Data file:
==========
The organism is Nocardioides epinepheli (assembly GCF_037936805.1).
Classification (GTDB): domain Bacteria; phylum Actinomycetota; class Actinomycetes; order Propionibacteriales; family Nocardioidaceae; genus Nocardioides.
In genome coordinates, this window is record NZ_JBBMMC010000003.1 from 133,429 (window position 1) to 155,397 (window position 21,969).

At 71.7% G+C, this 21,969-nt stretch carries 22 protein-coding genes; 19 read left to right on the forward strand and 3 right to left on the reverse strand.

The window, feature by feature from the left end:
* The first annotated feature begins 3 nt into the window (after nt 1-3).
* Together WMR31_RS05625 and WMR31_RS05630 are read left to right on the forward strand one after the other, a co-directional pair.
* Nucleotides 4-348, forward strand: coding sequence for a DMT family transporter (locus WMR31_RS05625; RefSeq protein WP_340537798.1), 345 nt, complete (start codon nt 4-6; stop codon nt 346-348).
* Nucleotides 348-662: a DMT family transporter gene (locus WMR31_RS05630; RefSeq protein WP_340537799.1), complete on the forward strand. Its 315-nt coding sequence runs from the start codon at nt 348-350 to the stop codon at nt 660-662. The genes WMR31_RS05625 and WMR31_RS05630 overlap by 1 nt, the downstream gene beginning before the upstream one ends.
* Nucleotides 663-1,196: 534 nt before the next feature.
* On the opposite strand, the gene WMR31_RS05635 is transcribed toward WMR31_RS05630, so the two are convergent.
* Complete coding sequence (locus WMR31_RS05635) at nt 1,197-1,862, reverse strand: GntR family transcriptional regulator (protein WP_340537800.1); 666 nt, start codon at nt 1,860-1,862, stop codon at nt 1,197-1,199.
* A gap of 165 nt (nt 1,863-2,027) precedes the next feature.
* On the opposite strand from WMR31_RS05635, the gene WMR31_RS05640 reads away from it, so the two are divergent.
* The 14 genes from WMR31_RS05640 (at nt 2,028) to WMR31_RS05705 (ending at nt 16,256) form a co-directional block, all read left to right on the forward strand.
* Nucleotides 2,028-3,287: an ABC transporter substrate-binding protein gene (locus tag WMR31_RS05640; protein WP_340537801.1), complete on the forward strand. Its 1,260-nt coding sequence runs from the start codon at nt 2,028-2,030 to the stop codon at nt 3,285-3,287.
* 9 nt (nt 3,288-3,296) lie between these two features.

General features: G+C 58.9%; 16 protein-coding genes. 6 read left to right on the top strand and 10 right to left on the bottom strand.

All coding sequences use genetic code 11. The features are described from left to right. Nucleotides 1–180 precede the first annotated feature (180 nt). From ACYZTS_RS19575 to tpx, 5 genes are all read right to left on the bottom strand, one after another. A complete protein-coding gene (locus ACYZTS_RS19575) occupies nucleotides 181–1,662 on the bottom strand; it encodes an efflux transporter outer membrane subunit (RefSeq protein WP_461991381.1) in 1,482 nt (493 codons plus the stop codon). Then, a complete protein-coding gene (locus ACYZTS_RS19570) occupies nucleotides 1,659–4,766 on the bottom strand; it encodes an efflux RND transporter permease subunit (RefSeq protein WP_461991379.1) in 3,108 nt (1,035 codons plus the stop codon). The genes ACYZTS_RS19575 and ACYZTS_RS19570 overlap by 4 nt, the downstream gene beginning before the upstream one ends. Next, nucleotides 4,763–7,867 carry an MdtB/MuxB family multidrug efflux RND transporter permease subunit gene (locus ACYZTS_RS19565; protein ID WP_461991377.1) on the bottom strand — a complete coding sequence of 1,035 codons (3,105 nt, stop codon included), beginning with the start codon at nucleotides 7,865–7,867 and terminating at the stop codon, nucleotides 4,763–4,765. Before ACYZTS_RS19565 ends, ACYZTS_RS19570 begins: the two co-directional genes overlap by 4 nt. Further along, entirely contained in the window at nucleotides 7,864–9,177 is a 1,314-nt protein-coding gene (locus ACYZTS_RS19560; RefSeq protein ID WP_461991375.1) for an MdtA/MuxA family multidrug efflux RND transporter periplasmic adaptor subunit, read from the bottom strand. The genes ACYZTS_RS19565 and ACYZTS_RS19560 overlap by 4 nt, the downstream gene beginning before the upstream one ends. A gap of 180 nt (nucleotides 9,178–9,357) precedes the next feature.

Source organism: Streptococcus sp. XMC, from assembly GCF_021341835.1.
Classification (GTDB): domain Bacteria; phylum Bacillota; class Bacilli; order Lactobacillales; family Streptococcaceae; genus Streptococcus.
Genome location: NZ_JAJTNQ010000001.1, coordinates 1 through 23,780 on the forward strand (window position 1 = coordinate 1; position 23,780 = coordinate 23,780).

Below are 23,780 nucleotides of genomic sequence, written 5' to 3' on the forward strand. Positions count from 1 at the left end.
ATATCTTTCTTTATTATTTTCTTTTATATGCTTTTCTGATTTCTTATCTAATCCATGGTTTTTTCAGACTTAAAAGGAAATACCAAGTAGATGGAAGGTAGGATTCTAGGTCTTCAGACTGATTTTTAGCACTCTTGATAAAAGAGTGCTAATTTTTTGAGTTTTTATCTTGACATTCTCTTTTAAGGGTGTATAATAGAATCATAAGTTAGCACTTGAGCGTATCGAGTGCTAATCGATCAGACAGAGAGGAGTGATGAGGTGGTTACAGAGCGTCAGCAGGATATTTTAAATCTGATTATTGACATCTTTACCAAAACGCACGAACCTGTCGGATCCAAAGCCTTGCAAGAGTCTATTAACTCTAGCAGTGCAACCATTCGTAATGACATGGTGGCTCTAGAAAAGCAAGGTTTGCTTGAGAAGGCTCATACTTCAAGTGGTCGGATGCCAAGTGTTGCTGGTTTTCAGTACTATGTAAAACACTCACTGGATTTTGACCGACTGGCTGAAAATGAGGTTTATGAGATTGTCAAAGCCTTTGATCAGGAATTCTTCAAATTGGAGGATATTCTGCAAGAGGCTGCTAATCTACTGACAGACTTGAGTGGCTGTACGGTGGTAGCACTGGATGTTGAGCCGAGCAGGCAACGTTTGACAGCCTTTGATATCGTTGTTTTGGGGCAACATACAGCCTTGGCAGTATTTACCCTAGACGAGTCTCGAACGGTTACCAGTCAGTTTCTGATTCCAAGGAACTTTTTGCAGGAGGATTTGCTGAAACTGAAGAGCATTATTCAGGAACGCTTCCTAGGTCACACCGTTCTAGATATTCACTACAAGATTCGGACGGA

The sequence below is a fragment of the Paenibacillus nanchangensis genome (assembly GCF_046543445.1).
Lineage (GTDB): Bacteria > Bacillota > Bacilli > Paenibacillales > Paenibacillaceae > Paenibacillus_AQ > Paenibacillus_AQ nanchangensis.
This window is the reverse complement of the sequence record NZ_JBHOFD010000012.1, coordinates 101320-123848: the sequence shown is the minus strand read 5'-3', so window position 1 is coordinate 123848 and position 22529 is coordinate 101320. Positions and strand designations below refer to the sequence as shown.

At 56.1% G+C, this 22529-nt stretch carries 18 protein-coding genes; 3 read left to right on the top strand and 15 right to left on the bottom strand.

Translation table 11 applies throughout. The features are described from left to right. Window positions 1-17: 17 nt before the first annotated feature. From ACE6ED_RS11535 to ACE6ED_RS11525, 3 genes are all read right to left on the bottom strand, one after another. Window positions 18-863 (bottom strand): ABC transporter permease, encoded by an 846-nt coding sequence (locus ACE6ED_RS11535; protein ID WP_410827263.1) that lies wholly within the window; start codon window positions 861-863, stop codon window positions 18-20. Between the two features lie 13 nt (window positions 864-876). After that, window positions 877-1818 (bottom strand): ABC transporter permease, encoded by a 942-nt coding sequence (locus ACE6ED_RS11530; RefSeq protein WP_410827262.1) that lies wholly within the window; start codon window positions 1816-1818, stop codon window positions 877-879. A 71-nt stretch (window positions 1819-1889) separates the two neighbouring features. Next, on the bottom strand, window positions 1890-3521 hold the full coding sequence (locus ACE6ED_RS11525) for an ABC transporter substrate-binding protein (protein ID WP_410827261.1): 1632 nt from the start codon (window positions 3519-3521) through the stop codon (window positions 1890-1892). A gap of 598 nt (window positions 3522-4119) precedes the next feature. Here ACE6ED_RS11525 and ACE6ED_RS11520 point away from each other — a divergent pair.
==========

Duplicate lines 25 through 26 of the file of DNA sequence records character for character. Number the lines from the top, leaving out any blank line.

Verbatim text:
The sequence below is a fragment of the Paenibacillus nanchangensis genome (assembly GCF_046543445.1).
Lineage (GTDB): Bacteria > Bacillota > Bacilli > Paenibacillales > Paenibacillaceae > Paenibacillus_AQ > Paenibacillus_AQ nanchangensis.